(This is a reader gun review contest entry, click here for more details – enter by December 26th!)
By Travis Pike
A long time ago I was a young, naive kid, looking to serve my country. I chose the Marine Corps and was hell bent on the infantry. So in my recruiter’s office staring my future down, I knew I wanted to be a machine gunner. The Marine Corps splits the infantry into different jobs and machine gunner is a real MOS (0331). I also had an interest in firearms and I liked shooting guns that went bang, so why wouldn’t I want to shoot one that goes bang, bang, bang, bang really fast? . . .
The M240 is not an attractive weapon, but the first time you fire it is something you’ll never forget. In my five years FN’s M240 and I became close friends. The M240, in case you don’t know, is a 7.62 NATO gas operated, open bolt, air cooled, crew served, fully automatic machine gun. The 240 is the Marine Corps’ standard for medium machine guns.
The M240 is an absolute beast. The first time I got my 240 it was in a heavy canvas bag, taken apart, shoved in there with two barrels, a T&E, and a tri pod. The weapon is outfitted with an optic rail on the top cover and two short rails on either side of the barrel. It’s an awkward looking beast, completely lacking the streamlined appearance of classics like the MG 42. It’s heavy, too…about 27 pounds and is most comfortably carried on the shoulders. Ergo, it pretty much suck when it comes to carrying the weapon.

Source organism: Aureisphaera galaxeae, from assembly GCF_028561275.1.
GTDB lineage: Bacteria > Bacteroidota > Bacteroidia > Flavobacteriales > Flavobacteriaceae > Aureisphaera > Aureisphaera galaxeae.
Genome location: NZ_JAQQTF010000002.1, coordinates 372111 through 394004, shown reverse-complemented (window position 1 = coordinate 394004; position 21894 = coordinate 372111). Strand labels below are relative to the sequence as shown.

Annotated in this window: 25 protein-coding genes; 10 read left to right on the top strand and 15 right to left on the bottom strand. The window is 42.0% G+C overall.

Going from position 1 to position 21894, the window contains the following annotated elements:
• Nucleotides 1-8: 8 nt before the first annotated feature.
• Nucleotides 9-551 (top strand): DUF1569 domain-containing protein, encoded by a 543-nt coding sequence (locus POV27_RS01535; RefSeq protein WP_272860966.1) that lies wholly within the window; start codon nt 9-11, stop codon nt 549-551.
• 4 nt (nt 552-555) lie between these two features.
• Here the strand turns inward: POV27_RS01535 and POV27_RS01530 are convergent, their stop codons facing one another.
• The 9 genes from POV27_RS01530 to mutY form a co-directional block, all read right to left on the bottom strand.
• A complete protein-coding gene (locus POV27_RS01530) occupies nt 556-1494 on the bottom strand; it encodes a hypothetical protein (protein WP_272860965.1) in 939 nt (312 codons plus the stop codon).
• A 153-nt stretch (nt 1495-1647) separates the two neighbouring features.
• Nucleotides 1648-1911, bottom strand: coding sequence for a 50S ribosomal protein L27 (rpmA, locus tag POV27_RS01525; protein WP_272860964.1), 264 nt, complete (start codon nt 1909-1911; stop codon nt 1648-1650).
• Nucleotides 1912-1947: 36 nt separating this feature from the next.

The 240 uses a simple push button safety positioned awkwardly behind the trigger. The grip is huge, by the way. For guys like me who have big hands it’s okay. Small guys may have trouble, though. The charging handle is non-reciprocating, and locks when in the forward position. Reloading is simple; open the tray, sweep any links, line up a new belt, close the lid, rack the charging handle, place on safe. I could go on about changing the barrel, but I doubt anyone really cares.
The trigger is like a sponge. It’s bad and it’s a bit long, and stupid-spongy. Once that trigger is pulled though, hold on. The M240’s weight soaks up most of the recoil, but without some training and experience you aren’t going to be very effective at hitting much beyond a hundred yards.
Speaking of range and accuracy, the M240 is a superbly accurate gun. With the 240 you aren’t aiming to make a small group, but to suppress and destroy stuff. For example, at a thousand yards we could walk our guns onto a car carcass and hit it all day long. The sound of metal on metal was enough to let us know we were ponyboy golden. We could even knock down man-sized Ivan targets out to 800 yards pretty easily with someone spotting. Remember, this is using iron sights, but we did have a tripod so maybe I’m being a little self flattering.